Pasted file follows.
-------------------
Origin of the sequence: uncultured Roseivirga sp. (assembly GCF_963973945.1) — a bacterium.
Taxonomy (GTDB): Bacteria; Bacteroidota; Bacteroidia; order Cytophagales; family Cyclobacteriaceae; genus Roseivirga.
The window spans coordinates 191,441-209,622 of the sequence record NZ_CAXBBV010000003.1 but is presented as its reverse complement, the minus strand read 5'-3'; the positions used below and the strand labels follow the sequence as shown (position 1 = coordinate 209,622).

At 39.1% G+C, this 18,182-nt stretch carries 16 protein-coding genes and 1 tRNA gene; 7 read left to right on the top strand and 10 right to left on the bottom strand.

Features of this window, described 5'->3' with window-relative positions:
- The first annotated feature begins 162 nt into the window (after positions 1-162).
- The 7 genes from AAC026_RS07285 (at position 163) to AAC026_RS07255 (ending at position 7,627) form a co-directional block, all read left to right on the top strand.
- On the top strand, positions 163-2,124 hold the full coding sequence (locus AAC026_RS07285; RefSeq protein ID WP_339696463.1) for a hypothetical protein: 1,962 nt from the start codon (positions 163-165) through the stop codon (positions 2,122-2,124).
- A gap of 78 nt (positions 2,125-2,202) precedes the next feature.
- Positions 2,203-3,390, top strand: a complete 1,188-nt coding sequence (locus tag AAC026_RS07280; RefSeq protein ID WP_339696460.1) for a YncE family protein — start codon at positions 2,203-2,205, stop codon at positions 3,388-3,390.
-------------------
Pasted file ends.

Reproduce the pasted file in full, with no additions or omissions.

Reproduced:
Origin of the sequence: uncultured Roseivirga sp. (assembly GCF_963973945.1) — a bacterium.
Taxonomy (GTDB): Bacteria; Bacteroidota; Bacteroidia; order Cytophagales; family Cyclobacteriaceae; genus Roseivirga.
The window spans coordinates 191,441-209,622 of the sequence record NZ_CAXBBV010000003.1 but is presented as its reverse complement, the minus strand read 5'-3'; the positions used below and the strand labels follow the sequence as shown (position 1 = coordinate 209,622).

At 39.1% G+C, this 18,182-nt stretch carries 16 protein-coding genes and 1 tRNA gene; 7 read left to right on the top strand and 10 right to left on the bottom strand.

Features of this window, described 5'->3' with window-relative positions:
- The first annotated feature begins 162 nt into the window (after positions 1-162).
- The 7 genes from AAC026_RS07285 (at position 163) to AAC026_RS07255 (ending at position 7,627) form a co-directional block, all read left to right on the top strand.
- On the top strand, positions 163-2,124 hold the full coding sequence (locus AAC026_RS07285; RefSeq protein ID WP_339696463.1) for a hypothetical protein: 1,962 nt from the start codon (positions 163-165) through the stop codon (positions 2,122-2,124).
- A gap of 78 nt (positions 2,125-2,202) precedes the next feature.
- Positions 2,203-3,390, top strand: a complete 1,188-nt coding sequence (locus tag AAC026_RS07280; RefSeq protein ID WP_339696460.1) for a YncE family protein — start codon at positions 2,203-2,205, stop codon at positions 3,388-3,390.